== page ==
Things have changed a lot since Cecil Butler first rolled into Jackson in 1952.
"My uncle was here at the site and getting big money," Butler says, "so I jumped in a little Ford car and got a camper trailer and come on out."
Then, businesses were booming around the site.
"This right over here was the main store when I came here, you could get everything here," he says gesturing.
Now, storefronts are increasingly shuttering.
"We're a little country community that's trying to survive," says Postmaster Nancy Goff. "That's been our bread and butter in Jackson for years."
Since the spring, when SRS started furloughs, Jackson has lost a restaurant, gas stations, and an auto repair shop. The bank has cut back its hours, and even the post office is feeling the hit.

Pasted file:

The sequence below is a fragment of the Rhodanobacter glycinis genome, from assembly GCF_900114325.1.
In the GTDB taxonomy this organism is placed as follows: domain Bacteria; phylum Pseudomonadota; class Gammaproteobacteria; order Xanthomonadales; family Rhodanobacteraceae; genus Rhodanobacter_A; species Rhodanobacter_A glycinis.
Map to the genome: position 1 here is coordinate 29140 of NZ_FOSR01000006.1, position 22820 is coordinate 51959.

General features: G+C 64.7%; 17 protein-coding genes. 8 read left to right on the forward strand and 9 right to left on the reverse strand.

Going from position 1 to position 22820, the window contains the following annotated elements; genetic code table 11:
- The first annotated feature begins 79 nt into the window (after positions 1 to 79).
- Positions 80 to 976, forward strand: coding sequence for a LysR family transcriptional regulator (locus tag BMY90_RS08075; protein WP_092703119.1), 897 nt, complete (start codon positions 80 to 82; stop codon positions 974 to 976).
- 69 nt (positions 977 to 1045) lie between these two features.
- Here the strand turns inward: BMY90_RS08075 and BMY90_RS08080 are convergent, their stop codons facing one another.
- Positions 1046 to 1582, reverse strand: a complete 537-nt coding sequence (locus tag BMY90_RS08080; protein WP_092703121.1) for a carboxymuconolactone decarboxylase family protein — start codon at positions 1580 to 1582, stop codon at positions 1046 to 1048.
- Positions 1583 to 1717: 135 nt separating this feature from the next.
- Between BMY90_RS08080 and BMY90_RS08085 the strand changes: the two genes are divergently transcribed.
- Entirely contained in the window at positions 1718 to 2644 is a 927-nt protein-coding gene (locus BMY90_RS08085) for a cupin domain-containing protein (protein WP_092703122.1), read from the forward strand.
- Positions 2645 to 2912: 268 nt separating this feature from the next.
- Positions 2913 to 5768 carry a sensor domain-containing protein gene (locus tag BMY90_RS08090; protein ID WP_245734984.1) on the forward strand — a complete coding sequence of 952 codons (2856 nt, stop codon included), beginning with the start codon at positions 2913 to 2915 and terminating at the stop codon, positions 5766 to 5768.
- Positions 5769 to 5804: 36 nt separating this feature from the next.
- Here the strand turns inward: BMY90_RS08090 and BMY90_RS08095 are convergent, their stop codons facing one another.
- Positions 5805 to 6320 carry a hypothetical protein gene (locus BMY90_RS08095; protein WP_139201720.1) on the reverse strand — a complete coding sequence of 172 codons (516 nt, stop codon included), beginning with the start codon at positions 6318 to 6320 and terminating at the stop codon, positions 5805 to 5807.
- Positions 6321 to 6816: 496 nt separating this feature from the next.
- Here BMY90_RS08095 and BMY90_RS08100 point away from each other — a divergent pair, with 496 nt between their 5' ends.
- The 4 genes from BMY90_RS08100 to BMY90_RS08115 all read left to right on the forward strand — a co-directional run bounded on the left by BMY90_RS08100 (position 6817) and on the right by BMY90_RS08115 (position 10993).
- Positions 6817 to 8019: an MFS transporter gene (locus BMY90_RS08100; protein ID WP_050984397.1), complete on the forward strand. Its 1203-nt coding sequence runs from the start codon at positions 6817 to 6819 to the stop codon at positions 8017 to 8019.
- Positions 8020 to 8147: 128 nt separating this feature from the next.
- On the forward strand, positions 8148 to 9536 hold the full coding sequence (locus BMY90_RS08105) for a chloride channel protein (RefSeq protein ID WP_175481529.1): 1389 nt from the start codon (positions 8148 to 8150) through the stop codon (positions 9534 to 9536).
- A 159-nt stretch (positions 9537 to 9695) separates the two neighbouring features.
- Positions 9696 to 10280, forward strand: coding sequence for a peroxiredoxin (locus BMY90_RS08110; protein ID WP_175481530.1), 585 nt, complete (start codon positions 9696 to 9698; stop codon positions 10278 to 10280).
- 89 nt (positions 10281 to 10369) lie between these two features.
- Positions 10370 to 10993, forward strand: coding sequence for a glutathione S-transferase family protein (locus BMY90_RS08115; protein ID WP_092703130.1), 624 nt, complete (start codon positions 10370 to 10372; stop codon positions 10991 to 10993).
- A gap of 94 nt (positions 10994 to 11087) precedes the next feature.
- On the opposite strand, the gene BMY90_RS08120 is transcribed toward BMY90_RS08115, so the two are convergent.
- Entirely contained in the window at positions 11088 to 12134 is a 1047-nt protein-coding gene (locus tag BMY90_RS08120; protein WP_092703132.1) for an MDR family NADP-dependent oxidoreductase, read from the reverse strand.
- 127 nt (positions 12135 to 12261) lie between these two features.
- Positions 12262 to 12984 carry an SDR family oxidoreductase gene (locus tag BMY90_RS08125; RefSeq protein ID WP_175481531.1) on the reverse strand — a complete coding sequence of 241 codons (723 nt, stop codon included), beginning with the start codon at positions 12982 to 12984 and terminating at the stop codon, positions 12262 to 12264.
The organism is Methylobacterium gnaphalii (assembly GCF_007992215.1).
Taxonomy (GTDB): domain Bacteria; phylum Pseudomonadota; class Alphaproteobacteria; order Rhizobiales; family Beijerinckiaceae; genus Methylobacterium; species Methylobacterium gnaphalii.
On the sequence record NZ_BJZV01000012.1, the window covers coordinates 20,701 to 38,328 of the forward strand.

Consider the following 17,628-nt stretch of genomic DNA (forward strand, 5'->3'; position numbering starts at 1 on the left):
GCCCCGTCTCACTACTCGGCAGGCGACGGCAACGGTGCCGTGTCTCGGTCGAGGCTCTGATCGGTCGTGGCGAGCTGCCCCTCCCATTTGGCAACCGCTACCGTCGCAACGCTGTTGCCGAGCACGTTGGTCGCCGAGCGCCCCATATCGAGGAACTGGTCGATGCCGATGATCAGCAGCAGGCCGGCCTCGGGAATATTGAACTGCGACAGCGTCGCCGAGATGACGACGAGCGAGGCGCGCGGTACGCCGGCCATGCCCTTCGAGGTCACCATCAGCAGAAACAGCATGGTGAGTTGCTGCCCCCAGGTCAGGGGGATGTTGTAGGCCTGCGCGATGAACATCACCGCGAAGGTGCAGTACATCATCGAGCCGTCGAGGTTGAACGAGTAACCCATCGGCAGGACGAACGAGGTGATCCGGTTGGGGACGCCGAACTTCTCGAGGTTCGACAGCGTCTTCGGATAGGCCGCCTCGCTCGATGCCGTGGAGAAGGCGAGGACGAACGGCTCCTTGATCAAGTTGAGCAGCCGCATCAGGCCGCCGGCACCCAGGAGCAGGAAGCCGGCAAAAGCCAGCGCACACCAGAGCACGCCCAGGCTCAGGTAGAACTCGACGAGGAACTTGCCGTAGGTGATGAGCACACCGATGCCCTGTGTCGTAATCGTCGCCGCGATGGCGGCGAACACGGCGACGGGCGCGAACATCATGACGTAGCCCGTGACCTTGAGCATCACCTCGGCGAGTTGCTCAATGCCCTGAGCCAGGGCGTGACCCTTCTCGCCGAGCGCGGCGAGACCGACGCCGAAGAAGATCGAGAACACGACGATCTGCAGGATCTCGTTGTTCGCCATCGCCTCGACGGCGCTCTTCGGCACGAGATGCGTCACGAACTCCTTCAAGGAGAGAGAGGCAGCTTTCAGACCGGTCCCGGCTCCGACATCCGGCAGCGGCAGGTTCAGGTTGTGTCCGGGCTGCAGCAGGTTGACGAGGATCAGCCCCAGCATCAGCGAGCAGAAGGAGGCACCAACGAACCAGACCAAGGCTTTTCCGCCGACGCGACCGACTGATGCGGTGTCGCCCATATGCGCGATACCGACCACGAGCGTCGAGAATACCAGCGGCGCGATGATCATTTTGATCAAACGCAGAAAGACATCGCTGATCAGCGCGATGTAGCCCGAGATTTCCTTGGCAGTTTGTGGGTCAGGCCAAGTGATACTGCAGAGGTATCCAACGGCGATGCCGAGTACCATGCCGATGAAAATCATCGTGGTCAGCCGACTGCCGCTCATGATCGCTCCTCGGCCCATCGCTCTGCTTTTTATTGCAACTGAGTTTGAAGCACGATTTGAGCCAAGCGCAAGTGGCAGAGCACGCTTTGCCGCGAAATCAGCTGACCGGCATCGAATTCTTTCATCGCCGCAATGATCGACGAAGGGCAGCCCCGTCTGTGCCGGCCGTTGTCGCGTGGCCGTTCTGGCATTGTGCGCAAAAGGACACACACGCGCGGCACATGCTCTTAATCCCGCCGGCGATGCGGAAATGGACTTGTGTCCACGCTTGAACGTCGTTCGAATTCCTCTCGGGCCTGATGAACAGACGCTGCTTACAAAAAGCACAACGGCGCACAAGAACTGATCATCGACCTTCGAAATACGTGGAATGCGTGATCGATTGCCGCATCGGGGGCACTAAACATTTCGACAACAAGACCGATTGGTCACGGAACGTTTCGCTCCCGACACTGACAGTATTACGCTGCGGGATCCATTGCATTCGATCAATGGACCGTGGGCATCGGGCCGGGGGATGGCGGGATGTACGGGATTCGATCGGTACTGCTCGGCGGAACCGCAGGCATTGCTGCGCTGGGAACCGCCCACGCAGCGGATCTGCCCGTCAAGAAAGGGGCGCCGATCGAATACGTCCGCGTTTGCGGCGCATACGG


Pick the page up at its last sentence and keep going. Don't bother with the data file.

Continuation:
"We have a revenue goal we're to maintain every week and we are nowhere near that goal and here we are at Friday," she says.
Perhaps the hardest hit are small businesses, like the Pizza Stop. The owner here says 95 percent of his business comes from the site, and that business has already dropped by half.
"It makes it almost impossible to operate," owner Harvey Tollison says. "Utility costs haven't dropped 50 percent, labor costs haven't not dropped 50 percent, it's real tight now."
He understands why the customers have stopped coming.
"They're passing out letters at MOX as we speak," he says. "People are getting dates of September, so they're saving every dime and they're not going out to eat."
People who live here say they love it - but that doesn't leave a lot of hope in this water-tower town.
"I hate to say this, but we'll end up folding up I'm afraid," Goff says if the layoffs continue.
"There's not much left, a couple of gas stations, just sucking the life out of it," Tollison adds. "It's looking very grim for us, we're struggling to stay afloat."
1336 Augusta West Parkway
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